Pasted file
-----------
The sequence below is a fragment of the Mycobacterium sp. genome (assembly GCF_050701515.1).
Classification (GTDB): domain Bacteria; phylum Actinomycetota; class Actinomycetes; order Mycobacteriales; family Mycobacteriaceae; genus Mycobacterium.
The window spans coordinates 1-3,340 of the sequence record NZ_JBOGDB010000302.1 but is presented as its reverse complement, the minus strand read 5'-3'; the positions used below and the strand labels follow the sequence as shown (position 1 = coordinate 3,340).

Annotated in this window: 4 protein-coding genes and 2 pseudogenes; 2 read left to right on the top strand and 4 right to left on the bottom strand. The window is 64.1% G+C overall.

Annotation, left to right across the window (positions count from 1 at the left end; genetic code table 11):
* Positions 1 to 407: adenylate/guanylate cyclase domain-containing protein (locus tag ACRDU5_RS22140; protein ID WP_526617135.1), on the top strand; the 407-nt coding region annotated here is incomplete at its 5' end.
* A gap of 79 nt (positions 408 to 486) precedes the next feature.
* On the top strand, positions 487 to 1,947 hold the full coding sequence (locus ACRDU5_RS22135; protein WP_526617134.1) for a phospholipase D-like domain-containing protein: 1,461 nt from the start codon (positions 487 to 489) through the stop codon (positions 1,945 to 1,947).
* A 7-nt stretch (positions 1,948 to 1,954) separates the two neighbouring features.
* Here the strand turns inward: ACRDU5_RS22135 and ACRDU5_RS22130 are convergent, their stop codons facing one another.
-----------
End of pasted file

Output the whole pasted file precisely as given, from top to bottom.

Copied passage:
The sequence below is a fragment of the Mycobacterium sp. genome (assembly GCF_050701515.1).
Classification (GTDB): domain Bacteria; phylum Actinomycetota; class Actinomycetes; order Mycobacteriales; family Mycobacteriaceae; genus Mycobacterium.
The window spans coordinates 1-3,340 of the sequence record NZ_JBOGDB010000302.1 but is presented as its reverse complement, the minus strand read 5'-3'; the positions used below and the strand labels follow the sequence as shown (position 1 = coordinate 3,340).

Annotated in this window: 4 protein-coding genes and 2 pseudogenes; 2 read left to right on the top strand and 4 right to left on the bottom strand. The window is 64.1% G+C overall.

Annotation, left to right across the window (positions count from 1 at the left end; genetic code table 11):
* Positions 1 to 407: adenylate/guanylate cyclase domain-containing protein (locus tag ACRDU5_RS22140; protein ID WP_526617135.1), on the top strand; the 407-nt coding region annotated here is incomplete at its 5' end.
* A gap of 79 nt (positions 408 to 486) precedes the next feature.
* On the top strand, positions 487 to 1,947 hold the full coding sequence (locus ACRDU5_RS22135; protein WP_526617134.1) for a phospholipase D-like domain-containing protein: 1,461 nt from the start codon (positions 487 to 489) through the stop codon (positions 1,945 to 1,947).
* A 7-nt stretch (positions 1,948 to 1,954) separates the two neighbouring features.
* Here the strand turns inward: ACRDU5_RS22135 and ACRDU5_RS22130 are convergent, their stop codons facing one another.